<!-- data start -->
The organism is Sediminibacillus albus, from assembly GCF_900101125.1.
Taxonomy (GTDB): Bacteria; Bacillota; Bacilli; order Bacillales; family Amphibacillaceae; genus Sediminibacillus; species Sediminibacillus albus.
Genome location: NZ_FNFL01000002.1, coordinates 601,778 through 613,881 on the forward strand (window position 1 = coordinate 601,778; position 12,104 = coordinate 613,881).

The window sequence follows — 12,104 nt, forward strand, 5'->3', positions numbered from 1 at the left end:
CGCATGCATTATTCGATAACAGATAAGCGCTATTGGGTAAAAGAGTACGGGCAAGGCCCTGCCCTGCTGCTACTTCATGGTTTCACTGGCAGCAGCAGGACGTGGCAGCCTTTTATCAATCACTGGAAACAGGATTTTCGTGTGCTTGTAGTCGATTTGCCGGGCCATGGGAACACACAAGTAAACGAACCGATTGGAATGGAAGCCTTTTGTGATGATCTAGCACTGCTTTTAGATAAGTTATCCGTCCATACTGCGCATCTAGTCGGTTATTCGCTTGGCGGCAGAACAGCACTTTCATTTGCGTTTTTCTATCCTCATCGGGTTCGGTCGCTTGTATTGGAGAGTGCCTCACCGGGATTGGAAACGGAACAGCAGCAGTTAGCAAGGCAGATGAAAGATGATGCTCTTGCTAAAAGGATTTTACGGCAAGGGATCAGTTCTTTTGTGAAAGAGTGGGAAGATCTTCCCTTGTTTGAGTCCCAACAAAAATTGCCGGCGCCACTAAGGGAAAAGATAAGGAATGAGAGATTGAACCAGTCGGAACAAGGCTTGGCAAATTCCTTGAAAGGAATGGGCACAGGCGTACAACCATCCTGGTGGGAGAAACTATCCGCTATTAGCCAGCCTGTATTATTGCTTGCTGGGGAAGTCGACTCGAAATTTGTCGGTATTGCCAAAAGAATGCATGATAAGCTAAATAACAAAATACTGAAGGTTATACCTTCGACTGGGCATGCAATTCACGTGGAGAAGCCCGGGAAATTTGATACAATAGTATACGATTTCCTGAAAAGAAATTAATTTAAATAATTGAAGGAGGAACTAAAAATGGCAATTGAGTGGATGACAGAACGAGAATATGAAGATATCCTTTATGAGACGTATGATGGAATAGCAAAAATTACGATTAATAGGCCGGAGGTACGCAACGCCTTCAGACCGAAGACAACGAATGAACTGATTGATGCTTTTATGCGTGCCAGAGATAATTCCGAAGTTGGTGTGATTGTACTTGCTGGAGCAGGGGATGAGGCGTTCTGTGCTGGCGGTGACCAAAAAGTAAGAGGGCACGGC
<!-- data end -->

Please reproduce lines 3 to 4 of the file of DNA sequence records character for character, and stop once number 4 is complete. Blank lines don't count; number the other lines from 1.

Genome location: NZ_FNFL01000002.1, coordinates 601,778 through 613,881 on the forward strand (window position 1 = coordinate 601,778; position 12,104 = coordinate 613,881).

The window sequence follows — 12,104 nt, forward strand, 5'->3', positions numbered from 1 at the left end: